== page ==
If you need a Turkish English translation and don’t speak the language, you won’t be able to tell if you are getting back an excellent, good, average or unacceptable translation. Therefore, it is important to be aware of some issues regarding translation services.
Don’t spend money on a translation without editing and proofreading
Translation is a highly complex process which requires a high degree of expertise. To be able to evaluate the quality of a translation, you need to understand the inner workings of the translation process.
TEP (translation, editing and proofreading) is widely recognized as the best practice for assuring translation quality. However, many translation agencies offer translation-only services without editing and proofreading. As editing and proofreading may take up as much time as the translation itself, some agencies charge extra for these services. So it’s important to ask the agency what their service includes when you get a price quote.
A typical translation goes through a number of stages:
- Translation is the process of translating text from one language (source) into another one (target).
- Editing refers to changes made to the translated text to correct, improve and/or clarify sentence structure, grammar, spelling, punctuation, word usage, minor structural and stylistic problems. It is important to point out that editing here does not involve major rewriting and reorganizing of the text or major stylistic changes as in publishing.
- Proofreading involves checking the final text for any remaining typographical, punctuation, formatting, spelling or numbering errors that might have gone undetected during the editing process. Proofreading is often performed independently of the source text. There is yet another form of proofreading. This process involves comparing the original document to the translated document in order to verify that there are no content discrepancies between them such as omitted, untranslated or accidentally modified text.
A high quality translation should include editing and proofreading. If not, the quality of the translation will be questionable as no professional translator can produce a good translation without editing and proofreading. If you have to pay for these services separately, the cost of your translation will go up considerably. So always compare apples to apples.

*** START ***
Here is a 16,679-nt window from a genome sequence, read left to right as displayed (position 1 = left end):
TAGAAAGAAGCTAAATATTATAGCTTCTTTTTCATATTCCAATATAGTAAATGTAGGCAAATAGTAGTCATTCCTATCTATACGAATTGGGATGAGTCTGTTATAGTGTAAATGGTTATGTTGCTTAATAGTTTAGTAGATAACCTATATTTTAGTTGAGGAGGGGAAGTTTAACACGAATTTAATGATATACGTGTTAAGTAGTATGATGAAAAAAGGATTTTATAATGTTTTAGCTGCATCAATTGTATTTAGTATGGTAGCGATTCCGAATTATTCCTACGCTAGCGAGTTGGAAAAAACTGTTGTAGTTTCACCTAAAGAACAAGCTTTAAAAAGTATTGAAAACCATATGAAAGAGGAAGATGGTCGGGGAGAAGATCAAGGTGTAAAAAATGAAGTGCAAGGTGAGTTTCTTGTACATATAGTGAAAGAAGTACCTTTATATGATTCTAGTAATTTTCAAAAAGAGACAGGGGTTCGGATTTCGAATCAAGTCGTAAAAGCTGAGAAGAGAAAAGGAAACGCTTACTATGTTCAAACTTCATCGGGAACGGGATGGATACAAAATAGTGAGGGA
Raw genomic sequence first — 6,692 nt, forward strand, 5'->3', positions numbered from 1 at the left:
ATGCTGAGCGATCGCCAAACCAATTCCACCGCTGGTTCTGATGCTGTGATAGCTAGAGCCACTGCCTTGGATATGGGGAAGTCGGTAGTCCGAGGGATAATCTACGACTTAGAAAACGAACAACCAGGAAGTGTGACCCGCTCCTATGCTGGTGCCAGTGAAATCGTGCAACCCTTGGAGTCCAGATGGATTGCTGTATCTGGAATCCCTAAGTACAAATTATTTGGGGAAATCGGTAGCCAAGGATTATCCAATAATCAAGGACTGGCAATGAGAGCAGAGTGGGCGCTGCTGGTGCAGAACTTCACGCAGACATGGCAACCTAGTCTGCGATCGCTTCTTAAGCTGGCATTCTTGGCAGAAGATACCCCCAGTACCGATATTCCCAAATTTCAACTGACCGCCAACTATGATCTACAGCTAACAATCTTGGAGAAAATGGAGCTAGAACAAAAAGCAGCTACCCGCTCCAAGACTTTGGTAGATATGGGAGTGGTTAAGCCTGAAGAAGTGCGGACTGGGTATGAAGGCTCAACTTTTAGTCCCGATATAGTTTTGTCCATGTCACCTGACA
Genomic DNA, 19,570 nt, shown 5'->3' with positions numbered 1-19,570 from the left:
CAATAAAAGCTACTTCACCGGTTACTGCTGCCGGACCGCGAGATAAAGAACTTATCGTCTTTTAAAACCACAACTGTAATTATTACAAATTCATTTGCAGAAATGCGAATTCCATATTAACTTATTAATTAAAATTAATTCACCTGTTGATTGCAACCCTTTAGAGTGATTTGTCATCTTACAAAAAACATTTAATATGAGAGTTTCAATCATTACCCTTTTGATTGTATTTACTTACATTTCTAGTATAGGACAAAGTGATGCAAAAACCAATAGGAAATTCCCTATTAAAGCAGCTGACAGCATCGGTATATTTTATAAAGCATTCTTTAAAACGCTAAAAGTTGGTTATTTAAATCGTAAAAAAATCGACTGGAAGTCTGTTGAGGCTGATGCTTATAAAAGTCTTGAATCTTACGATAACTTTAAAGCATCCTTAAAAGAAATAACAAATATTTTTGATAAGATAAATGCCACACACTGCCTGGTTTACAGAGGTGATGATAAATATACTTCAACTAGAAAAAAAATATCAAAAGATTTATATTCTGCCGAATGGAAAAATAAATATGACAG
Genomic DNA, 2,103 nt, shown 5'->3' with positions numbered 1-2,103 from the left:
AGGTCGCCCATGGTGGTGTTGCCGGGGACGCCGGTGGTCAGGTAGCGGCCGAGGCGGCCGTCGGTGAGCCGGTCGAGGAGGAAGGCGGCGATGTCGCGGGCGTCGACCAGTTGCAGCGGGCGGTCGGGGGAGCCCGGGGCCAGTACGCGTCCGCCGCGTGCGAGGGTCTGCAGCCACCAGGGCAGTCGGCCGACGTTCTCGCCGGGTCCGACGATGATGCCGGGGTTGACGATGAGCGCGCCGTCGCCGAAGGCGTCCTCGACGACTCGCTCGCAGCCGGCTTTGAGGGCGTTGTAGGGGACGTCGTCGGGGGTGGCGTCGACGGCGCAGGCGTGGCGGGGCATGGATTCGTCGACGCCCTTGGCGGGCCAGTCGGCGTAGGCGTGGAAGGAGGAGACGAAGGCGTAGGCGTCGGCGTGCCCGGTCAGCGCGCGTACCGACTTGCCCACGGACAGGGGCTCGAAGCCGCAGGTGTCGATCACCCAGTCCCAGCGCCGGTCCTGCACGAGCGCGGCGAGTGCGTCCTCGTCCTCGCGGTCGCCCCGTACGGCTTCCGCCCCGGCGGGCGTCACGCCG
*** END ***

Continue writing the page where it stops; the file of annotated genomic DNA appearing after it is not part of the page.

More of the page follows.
Is the integrity of the original text preserved in the translation?
While all translations attempt to convey the meaning of the source text, there are different styles of translation. Translations are often described as literal or idiomatic. Literal or direct translation attempts to follow the wording, structure and grammar of the source text as closely as possible. Fluency is not as important as fidelity. Idiomatic or free translation seeks to express the meaning of the source language in a natural and communicative way in the target language. Fluency is more important than fidelity.
In reality a good translation is the one that creatively combines both styles to convey the meaning and style of the original in a fluent and communicative way. However, whatever style the translator uses, the translation should remain faithful to the original in terms of meaning and style. Otherwise, you may end up with a translation where there are:
- Omitted sentences because the translator thought that they were redundant or did not make any sense.
- Several sentences combined into one because the translator thought it would be more to the point.
- Long sentences broken into smaller ones because it was difficult and time consuming for the translator to properly translate it.
- Sentences translated with a totally different wording than the original distorting the true meaning of the text.
So you have to make sure that the integrity of the original text is preserved in the final translation at all times.